[Paleopsych] AP: No Wrong Answer: Click It
checker at panix.com
Thu May 19 19:10:12 UTC 2005
Wired News: No Wrong Answer: Click It
10:42 AM May. 14, 2005 PT
PROVIDENCE, Rhode Island -- Professor Ross Cheit put it to the
students in his Ethics and Public Policy class at Brown University:
Are you morally obliged to report cheating if you know about it? The
room began to hum, but no one so much as raised a hand.
Still, within 90 seconds, Cheit had roughly 150 student responses
displayed on an overhead screen, plotted as a multicolored bar graph
-- 64 percent said yes, 35 percent, no.
Several times each class, Cheit's students answer his questions using
handheld wireless devices that resemble television remote controls.
The devices, which the students call "clickers," are being used on
hundreds of college campuses and are even finding their way into grade
They alter classroom dynamics, engaging students in large, impersonal
lecture halls with the power of mass feedback. Clickers ease fears of
giving a wrong answer in front of peers, or of expressing unpopular
"I use it to take their pulse," Cheit said. "I've often found in that
setting, you find yourself thinking, 'Well, what are they thinking?'"
In hard science classes, the clickers -- most of which allow several
possible responses -- are often used to gauge student comprehension of
course material. Cheit tends to use them to solicit students'
The clickers are an effective tool for spurring conversation, for
getting a feel for what other students think, said Megan Schmidt, a
freshman from New York City.
"It forces you to be active in the discussion because you are forced
to make a decision right off the bat," said Jonathan Magaziner, a
sophomore in Cheit's class.
Cheit prepares most questions in advance but can add questions on the
fly if need be. His setup processes student responses through infrared
receivers that are connected to a laptop computer.
Clickers increased class participation and improved attendance after
Stephen Bradforth, a professor at the University of Southern
California, introduced them to an honors chemistry class there last
fall, he said.
Bradforth uses the clickers to get a sense of whether students are
grasping the material and finds that they compel professors to think
about their lesson plans differently. He says it's too early to say
whether students who used the clickers are doing better on
Eric Mazur, a Harvard University physics professor and proponent of
interactive teaching, says clickers aren't essential but they are more
efficient and make participation easier for shy students.
Many colleges already use technology that allows teachers and students
to interact more easily outside the classroom. For example, professors
can now post lecture notes, quizzes and reading lists online. Several
companies market software, such as Blackboard and Web CT, that provide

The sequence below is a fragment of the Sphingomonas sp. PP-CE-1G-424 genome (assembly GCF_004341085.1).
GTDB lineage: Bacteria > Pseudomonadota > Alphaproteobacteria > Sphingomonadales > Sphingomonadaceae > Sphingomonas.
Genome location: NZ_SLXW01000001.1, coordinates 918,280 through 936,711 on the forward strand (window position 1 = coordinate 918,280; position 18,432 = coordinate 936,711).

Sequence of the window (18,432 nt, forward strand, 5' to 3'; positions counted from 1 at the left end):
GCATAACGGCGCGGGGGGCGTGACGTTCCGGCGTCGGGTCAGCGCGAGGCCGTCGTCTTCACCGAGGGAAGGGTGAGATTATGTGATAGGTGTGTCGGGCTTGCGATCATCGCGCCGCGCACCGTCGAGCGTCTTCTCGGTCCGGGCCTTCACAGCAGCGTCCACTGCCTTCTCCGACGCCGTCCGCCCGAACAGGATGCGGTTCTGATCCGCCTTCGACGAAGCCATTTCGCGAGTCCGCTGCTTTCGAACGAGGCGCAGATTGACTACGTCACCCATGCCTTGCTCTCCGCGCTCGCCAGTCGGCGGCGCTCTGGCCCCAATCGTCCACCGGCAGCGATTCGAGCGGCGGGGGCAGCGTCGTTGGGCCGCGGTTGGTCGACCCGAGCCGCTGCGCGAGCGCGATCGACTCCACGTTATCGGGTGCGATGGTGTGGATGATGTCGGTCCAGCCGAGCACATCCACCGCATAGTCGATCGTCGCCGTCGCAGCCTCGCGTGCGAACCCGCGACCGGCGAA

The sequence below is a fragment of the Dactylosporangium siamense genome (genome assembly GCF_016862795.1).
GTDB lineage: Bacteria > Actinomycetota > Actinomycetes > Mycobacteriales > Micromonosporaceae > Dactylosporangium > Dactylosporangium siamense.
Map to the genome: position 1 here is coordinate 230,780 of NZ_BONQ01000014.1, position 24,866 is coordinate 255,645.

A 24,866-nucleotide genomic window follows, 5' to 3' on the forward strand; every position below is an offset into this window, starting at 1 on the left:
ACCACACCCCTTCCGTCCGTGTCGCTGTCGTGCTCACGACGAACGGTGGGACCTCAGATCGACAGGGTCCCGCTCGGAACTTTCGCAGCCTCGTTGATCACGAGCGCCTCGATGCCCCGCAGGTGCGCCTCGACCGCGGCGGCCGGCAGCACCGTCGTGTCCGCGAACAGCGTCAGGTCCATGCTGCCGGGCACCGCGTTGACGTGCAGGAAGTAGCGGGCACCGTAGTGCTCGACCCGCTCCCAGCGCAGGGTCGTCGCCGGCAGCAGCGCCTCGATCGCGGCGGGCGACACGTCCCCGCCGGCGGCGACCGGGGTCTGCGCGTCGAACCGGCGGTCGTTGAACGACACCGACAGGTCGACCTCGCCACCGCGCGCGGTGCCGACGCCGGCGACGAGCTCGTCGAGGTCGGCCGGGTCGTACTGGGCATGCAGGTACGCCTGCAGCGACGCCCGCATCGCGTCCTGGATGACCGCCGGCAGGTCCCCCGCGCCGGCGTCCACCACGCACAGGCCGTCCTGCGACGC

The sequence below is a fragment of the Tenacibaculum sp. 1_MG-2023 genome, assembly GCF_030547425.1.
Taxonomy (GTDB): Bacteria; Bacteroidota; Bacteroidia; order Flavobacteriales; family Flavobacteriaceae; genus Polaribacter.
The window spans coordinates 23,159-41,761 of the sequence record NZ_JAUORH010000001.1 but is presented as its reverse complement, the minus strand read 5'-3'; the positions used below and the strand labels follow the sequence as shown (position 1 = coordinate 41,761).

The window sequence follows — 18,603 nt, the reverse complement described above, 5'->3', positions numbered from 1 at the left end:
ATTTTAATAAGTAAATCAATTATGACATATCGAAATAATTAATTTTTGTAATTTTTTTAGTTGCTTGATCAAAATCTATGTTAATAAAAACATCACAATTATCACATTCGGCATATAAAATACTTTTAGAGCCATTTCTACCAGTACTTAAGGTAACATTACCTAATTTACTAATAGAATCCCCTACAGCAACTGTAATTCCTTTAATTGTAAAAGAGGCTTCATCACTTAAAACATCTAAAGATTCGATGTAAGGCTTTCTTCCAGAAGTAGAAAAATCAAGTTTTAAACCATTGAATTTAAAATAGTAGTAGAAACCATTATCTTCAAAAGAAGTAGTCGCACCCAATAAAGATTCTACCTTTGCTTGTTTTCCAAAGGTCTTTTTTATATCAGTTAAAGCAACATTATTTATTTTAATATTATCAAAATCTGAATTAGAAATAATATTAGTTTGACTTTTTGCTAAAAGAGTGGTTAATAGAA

ready-made course web pages and other course management tools.
Mazur envisions students someday using their laptops, cell phones or
other internet-ready devices for more interactivity than clickers
offer. At least one company, Option Technologies Interactive, based in
Orlando, Florida, markets software that allows any student with a
handheld wireless device or laptop to log onto a website and answer
questions, just as they would with a clicker.
For now, the clicker systems appear to be selling. Two companies that
make the systems say each of their technologies are in use on more
than 600 university campuses worldwide. Some textbook publishers are
even writing questions designed to be answered by clicker, and
packaging the devices with their books.
Versions of clickers have been available since the 1980s, but in the
past six years several more have entered the market and advances in
technology have made them both cheaper and more sophisticated. Most
universities that use clickers require students to buy them, although
at Brown they're loaned through the library.
Made by companies including GTCO CalComp of Maryland, eInstruction
Corp. out of Texas and Hyper Interactive Teaching Technology from
Arkansas, the devices cost about $30.
The clickers communicate with receivers by infrared or radio signals,
which feed the results to the teacher's computer. Software allows the
students' responses to be recorded, analyzed and graphed. While each
company offers slightly different features, the systems typically
allow instructors to display the class's results as a whole, or to
record each student's individual response.
The clickers themselves vary among companies but generally allow
students to respond to multiple choice questions or key in a numeric
answer. The clickers can also be used to give quizzes that can be
graded automatically and entered in a computerized gradebook, saving
professors time. But several professors said they have avoided that so
students will see the handheld devices as positive, rather than
At the college level, the devices originally took hold in science
classes, but they are finding their way into the social sciences and
humanities, where the anonymity they offer may be an advantage. Cheit
said that's especially true when it comes to sensitive topics, such as
"People that are against it will click," Cheit said, "But they might
not raise their hand and say it."
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